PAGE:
Using traditional recipes, we roast, grind and hand blend spice mixes that capture the regional flavours of Asia. Whether you desire a chicken Goan Xacuti, an Indonesian Seven Seas sambal, a Malay curry or a bowl of Japanese noodles sprinkled with Shichimi Togarashi seasoning, our array of over 30 distinctive blends will not fail to inspire you in your culinary exploration of Asia.

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Saffron spice

Saffron is painstakingly harvested by hand, from fields carpeted with vivid purple crocus sativus flowers. Each individual crocus has three stigmas and it is these that are prized for their rich red colour and unique flavour. Harvesting takes place in a few short weeks, when the flowers are picked at sunrise. The stigmas are then carefully removed from the petals before being dried.
It takes approximately 200 to 250 crocus flowers to produce just one gram of Saffron, that’s about quarter of a million flowers per kilo, which is why it is one of the most expensive spices in the world!

Saffron spice

Spoon filled with saffron

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Kaffir Lime Leaf Powder

The fresh dark green, glossy leaves of the Kaffir lime tree are used to impart a refreshing aromatic lemon and lime flavour into Thai and other _MG_9662 - resize for new siteSoutheast Asian cuisine.
An unusual double leaf shape, resembling an hour-glass, the whole leaves are extensively used in soups and curries. Finely shredded Kaffir lime leaves are often added to Asian salads and fishcakes.
However, the fresh leaves are not always readily available and whole leaves require removal from a dish prior to eating, similar to when using bay leaves in Western cuisine.
When picked, dried and ground into a fine powder, the intense flavour and aroma of Kaffir lime is captured, ready to conveniently add to your Asian dishes, ensuring delicious authentic results.
The powder is especially versatile as it can also be used in desserts, sauces, biscuits or marinades, in fact any time that a distinct and exotic citrus flavour is desired.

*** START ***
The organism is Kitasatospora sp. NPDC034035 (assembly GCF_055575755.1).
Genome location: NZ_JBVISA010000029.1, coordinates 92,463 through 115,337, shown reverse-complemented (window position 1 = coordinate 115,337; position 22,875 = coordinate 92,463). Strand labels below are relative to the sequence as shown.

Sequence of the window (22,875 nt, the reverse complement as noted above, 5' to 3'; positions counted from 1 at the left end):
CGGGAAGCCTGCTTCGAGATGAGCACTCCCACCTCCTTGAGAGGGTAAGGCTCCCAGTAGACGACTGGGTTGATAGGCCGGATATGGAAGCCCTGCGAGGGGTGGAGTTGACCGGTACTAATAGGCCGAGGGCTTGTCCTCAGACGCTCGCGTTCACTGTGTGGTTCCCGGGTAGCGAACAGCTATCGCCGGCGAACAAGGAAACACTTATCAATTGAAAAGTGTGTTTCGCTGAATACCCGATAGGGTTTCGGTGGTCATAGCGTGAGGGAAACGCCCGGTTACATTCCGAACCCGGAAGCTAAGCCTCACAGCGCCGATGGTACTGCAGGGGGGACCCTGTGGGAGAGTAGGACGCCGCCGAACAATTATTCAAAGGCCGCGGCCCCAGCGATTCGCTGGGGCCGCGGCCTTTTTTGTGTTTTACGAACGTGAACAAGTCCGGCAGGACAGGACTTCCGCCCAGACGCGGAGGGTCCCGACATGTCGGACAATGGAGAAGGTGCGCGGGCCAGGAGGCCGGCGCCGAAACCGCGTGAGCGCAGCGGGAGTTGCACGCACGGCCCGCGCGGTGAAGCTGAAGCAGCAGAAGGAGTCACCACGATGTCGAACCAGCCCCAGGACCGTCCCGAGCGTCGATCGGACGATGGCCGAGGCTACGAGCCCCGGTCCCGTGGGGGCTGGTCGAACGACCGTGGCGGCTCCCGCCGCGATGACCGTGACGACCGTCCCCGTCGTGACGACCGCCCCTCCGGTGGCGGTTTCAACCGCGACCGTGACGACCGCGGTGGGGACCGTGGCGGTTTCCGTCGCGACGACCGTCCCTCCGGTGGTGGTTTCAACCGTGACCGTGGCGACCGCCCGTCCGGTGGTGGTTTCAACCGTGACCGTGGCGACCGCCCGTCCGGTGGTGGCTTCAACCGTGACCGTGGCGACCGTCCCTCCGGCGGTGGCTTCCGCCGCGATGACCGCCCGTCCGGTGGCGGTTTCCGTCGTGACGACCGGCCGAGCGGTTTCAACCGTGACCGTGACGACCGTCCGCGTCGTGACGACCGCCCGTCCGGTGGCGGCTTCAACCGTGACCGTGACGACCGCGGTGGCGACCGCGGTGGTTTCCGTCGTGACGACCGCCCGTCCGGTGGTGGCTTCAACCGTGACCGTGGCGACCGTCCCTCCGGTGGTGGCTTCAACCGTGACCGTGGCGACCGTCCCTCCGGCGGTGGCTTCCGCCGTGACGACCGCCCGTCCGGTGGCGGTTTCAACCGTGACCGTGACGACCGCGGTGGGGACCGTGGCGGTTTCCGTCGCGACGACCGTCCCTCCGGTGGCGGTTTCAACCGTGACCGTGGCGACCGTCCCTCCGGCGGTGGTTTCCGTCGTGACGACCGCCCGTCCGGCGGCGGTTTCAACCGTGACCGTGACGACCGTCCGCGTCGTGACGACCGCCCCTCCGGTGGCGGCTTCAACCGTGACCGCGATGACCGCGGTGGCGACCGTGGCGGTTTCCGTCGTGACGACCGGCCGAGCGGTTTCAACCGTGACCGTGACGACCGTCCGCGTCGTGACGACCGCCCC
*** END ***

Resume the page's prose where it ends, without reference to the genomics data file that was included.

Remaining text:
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Passionate about Peppercorns!

The most traded spices in the world are peppercorns, both in monetary value and time, having been traded for thousands of years.

These days, we have access to an awe-inspiring array of peppercorns, with variations in colours, shapes and flavours. In fact, some of the peppercorns available to us are not true peppercorns, but the berries of unrelated plants.

True peppercorns are tiny little fruits, known as drupes, which grow in clusters on a vine called Piper Nigrum of the Piperaceae family. The majority of peppercorn cultivation takes place in Asia, particularly India and Vietnam. The vines need support to grow, which can be provided via living trees, bamboo frames or wooden posts.

Black, white and green peppercorns are all from the Piper Nigrum plant, the variations being the result of harvesting at various stages of ripening.

Black peppercorns are left on the vine to fully mature, then are picked and dried in the sun or blanched before drying. They have a strong spicy flavour due to the presence of the chemical piperine and varying amounts of essential oil.

White peppercorns are the seeds of black peppercorns, soaked to remove the dark coloured casings before drying. The resulting flavour is hotter and more pungent than black peppercorns, with a slightly fermented odour.

Green peppercorns are harvested whilst young then preserved or dried, hence their milder flavour.

Some peppercorns are named after the places from which they are exported or the regions where they are cultivated. Examples are:

  • Lampong Pepper – an Indonesian black peppercorn from the Lampong region of Sumatra. These peppercorns are pungent, fruity and smoky.
  • Tellicherry Pepper – From the Malabar coast in Kerala, Southwest India, these peppercorns are grown near the port of Thalassery, which is also known as Tellicherry. Considered to be the finest of Indian peppercorns, they have a complex rich fruity flavour and mild pungency.